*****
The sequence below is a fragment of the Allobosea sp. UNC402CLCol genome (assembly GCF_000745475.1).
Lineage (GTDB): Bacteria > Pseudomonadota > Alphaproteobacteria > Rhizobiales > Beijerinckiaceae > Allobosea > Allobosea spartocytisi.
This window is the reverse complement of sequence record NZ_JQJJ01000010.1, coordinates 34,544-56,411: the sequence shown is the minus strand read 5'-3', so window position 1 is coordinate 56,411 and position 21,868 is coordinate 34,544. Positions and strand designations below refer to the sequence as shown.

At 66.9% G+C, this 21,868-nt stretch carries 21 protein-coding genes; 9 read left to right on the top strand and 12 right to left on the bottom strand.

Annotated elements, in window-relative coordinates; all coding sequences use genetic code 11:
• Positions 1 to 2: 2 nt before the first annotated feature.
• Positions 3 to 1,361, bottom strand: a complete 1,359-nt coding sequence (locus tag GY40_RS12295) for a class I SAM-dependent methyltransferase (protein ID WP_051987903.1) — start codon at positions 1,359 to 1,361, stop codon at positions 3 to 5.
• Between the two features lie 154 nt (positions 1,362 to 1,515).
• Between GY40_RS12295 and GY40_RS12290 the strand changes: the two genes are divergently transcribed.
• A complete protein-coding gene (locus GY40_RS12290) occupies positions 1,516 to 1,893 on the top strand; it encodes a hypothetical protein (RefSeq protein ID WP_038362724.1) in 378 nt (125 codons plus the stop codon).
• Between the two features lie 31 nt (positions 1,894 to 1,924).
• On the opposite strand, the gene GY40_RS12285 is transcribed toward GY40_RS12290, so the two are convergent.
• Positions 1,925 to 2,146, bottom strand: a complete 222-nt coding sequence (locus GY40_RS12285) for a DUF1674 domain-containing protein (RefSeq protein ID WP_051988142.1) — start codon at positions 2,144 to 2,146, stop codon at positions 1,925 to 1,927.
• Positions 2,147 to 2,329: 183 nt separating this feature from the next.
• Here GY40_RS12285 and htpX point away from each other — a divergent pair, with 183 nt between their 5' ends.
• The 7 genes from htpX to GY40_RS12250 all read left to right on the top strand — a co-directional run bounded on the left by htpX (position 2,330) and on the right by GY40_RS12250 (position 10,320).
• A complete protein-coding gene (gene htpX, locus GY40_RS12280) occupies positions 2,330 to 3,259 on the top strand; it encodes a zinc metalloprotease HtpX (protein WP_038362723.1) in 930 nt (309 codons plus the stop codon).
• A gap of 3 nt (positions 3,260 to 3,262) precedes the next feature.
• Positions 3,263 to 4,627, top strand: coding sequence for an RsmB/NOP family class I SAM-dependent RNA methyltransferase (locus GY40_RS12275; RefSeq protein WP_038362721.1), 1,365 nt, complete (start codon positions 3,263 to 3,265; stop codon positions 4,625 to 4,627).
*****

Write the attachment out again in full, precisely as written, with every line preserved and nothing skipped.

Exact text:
The sequence below is a fragment of the Allobosea sp. UNC402CLCol genome (assembly GCF_000745475.1).
Lineage (GTDB): Bacteria > Pseudomonadota > Alphaproteobacteria > Rhizobiales > Beijerinckiaceae > Allobosea > Allobosea spartocytisi.
This window is the reverse complement of sequence record NZ_JQJJ01000010.1, coordinates 34,544-56,411: the sequence shown is the minus strand read 5'-3', so window position 1 is coordinate 56,411 and position 21,868 is coordinate 34,544. Positions and strand designations below refer to the sequence as shown.

At 66.9% G+C, this 21,868-nt stretch carries 21 protein-coding genes; 9 read left to right on the top strand and 12 right to left on the bottom strand.

Annotated elements, in window-relative coordinates; all coding sequences use genetic code 11:
• Positions 1 to 2: 2 nt before the first annotated feature.
• Positions 3 to 1,361, bottom strand: a complete 1,359-nt coding sequence (locus tag GY40_RS12295) for a class I SAM-dependent methyltransferase (protein ID WP_051987903.1) — start codon at positions 1,359 to 1,361, stop codon at positions 3 to 5.
• Between the two features lie 154 nt (positions 1,362 to 1,515).
• Between GY40_RS12295 and GY40_RS12290 the strand changes: the two genes are divergently transcribed.
• A complete protein-coding gene (locus GY40_RS12290) occupies positions 1,516 to 1,893 on the top strand; it encodes a hypothetical protein (RefSeq protein ID WP_038362724.1) in 378 nt (125 codons plus the stop codon).
• Between the two features lie 31 nt (positions 1,894 to 1,924).
• On the opposite strand, the gene GY40_RS12285 is transcribed toward GY40_RS12290, so the two are convergent.
• Positions 1,925 to 2,146, bottom strand: a complete 222-nt coding sequence (locus GY40_RS12285) for a DUF1674 domain-containing protein (RefSeq protein ID WP_051988142.1) — start codon at positions 2,144 to 2,146, stop codon at positions 1,925 to 1,927.
• Positions 2,147 to 2,329: 183 nt separating this feature from the next.
• Here GY40_RS12285 and htpX point away from each other — a divergent pair, with 183 nt between their 5' ends.
• The 7 genes from htpX to GY40_RS12250 all read left to right on the top strand — a co-directional run bounded on the left by htpX (position 2,330) and on the right by GY40_RS12250 (position 10,320).
• A complete protein-coding gene (gene htpX, locus GY40_RS12280) occupies positions 2,330 to 3,259 on the top strand; it encodes a zinc metalloprotease HtpX (protein WP_038362723.1) in 930 nt (309 codons plus the stop codon).
• A gap of 3 nt (positions 3,260 to 3,262) precedes the next feature.
• Positions 3,263 to 4,627, top strand: coding sequence for an RsmB/NOP family class I SAM-dependent RNA methyltransferase (locus GY40_RS12275; RefSeq protein WP_038362721.1), 1,365 nt, complete (start codon positions 3,263 to 3,265; stop codon positions 4,625 to 4,627).